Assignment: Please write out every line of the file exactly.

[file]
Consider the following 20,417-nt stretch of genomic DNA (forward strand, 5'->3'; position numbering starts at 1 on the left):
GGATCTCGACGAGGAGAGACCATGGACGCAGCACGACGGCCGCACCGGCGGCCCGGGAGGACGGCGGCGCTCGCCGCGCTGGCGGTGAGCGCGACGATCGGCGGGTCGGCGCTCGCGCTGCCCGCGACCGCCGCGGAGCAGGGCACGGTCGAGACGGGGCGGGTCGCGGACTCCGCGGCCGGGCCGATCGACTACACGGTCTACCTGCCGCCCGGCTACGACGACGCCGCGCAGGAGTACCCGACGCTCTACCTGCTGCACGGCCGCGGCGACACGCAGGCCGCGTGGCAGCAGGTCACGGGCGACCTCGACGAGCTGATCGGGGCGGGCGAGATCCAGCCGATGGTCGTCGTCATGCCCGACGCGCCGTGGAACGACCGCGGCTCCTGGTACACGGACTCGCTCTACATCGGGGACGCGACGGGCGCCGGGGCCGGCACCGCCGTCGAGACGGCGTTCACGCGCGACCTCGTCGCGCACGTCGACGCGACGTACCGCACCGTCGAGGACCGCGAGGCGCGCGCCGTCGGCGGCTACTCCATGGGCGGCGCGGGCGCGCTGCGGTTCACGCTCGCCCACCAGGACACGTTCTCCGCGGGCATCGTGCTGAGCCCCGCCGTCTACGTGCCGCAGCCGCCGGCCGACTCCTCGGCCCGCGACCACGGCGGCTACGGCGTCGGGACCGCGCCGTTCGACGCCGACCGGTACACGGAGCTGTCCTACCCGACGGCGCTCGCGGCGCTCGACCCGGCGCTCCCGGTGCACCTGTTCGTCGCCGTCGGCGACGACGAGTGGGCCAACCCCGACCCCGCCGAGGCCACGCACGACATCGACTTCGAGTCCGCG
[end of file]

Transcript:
Consider the following 20,417-nt stretch of genomic DNA (forward strand, 5'->3'; position numbering starts at 1 on the left):
GGATCTCGACGAGGAGAGACCATGGACGCAGCACGACGGCCGCACCGGCGGCCCGGGAGGACGGCGGCGCTCGCCGCGCTGGCGGTGAGCGCGACGATCGGCGGGTCGGCGCTCGCGCTGCCCGCGACCGCCGCGGAGCAGGGCACGGTCGAGACGGGGCGGGTCGCGGACTCCGCGGCCGGGCCGATCGACTACACGGTCTACCTGCCGCCCGGCTACGACGACGCCGCGCAGGAGTACCCGACGCTCTACCTGCTGCACGGCCGCGGCGACACGCAGGCCGCGTGGCAGCAGGTCACGGGCGACCTCGACGAGCTGATCGGGGCGGGCGAGATCCAGCCGATGGTCGTCGTCATGCCCGACGCGCCGTGGAACGACCGCGGCTCCTGGTACACGGACTCGCTCTACATCGGGGACGCGACGGGCGCCGGGGCCGGCACCGCCGTCGAGACGGCGTTCACGCGCGACCTCGTCGCGCACGTCGACGCGACGTACCGCACCGTCGAGGACCGCGAGGCGCGCGCCGTCGGCGGCTACTCCATGGGCGGCGCGGGCGCGCTGCGGTTCACGCTCGCCCACCAGGACACGTTCTCCGCGGGCATCGTGCTGAGCCCCGCCGTCTACGTGCCGCAGCCGCCGGCCGACTCCTCGGCCCGCGACCACGGCGGCTACGGCGTCGGGACCGCGCCGTTCGACGCCGACCGGTACACGGAGCTGTCCTACCCGACGGCGCTCGCGGCGCTCGACCCGGCGCTCCCGGTGCACCTGTTCGTCGCCGTCGGCGACGACGAGTGGGCCAACCCCGACCCCGCCGAGGCCACGCACGACATCGACTTCGAGTCCGCG